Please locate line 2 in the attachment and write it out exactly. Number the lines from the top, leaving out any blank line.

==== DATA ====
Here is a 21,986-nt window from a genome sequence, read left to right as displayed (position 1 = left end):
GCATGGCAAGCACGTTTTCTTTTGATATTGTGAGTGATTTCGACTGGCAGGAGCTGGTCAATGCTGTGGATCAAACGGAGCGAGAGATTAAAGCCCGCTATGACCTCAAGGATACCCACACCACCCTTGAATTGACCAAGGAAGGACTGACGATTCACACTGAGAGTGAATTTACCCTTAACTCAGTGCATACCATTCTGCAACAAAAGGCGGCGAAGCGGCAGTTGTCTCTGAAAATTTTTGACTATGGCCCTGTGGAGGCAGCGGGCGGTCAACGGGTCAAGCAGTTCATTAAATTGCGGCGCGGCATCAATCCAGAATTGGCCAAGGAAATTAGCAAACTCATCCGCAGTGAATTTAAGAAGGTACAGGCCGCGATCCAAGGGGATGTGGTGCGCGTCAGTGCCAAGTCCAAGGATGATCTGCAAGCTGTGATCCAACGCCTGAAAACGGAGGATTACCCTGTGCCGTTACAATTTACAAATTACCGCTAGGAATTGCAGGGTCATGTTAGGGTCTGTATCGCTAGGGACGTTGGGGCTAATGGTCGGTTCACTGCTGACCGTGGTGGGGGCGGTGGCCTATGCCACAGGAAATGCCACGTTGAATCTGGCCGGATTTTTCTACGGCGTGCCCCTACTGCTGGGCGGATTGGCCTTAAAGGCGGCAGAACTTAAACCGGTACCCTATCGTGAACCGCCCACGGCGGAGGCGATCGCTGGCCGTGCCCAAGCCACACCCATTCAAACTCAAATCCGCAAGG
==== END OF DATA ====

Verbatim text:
GCATGGCAAGCACGTTTTCTTTTGATATTGTGAGTGATTTCGACTGGCAGGAGCTGGTCAATGCTGTGGATCAAACGGAGCGAGAGATTAAAGCCCGCTATGACCTCAAGGATACCCACACCACCCTTGAATTGACCAAGGAAGGACTGACGATTCACACTGAGAGTGAATTTACCCTTAACTCAGTGCATACCATTCTGCAACAAAAGGCGGCGAAGCGGCAGTTGTCTCTGAAAATTTTTGACTATGGCCCTGTGGAGGCAGCGGGCGGTCAACGGGTCAAGCAGTTCATTAAATTGCGGCGCGGCATCAATCCAGAATTGGCCAAGGAAATTAGCAAACTCATCCGCAGTGAATTTAAGAAGGTACAGGCCGCGATCCAAGGGGATGTGGTGCGCGTCAGTGCCAAGTCCAAGGATGATCTGCAAGCTGTGATCCAACGCCTGAAAACGGAGGATTACCCTGTGCCGTTACAATTTACAAATTACCGCTAGGAATTGCAGGGTCATGTTAGGGTCTGTATCGCTAGGGACGTTGGGGCTAATGGTCGGTTCACTGCTGACCGTGGTGGGGGCGGTGGCCTATGCCACAGGAAATGCCACGTTGAATCTGGCCGGATTTTTCTACGGCGTGCCCCTACTGCTGGGCGGATTGGCCTTAAAGGCGGCAGAACTTAAACCGGTACCCTATCGTGAACCGCCCACGGCGGAGGCGATCGCTGGCCGTGCCCAAGCCACACCCATTCAAACTCAAATCCGCAAGG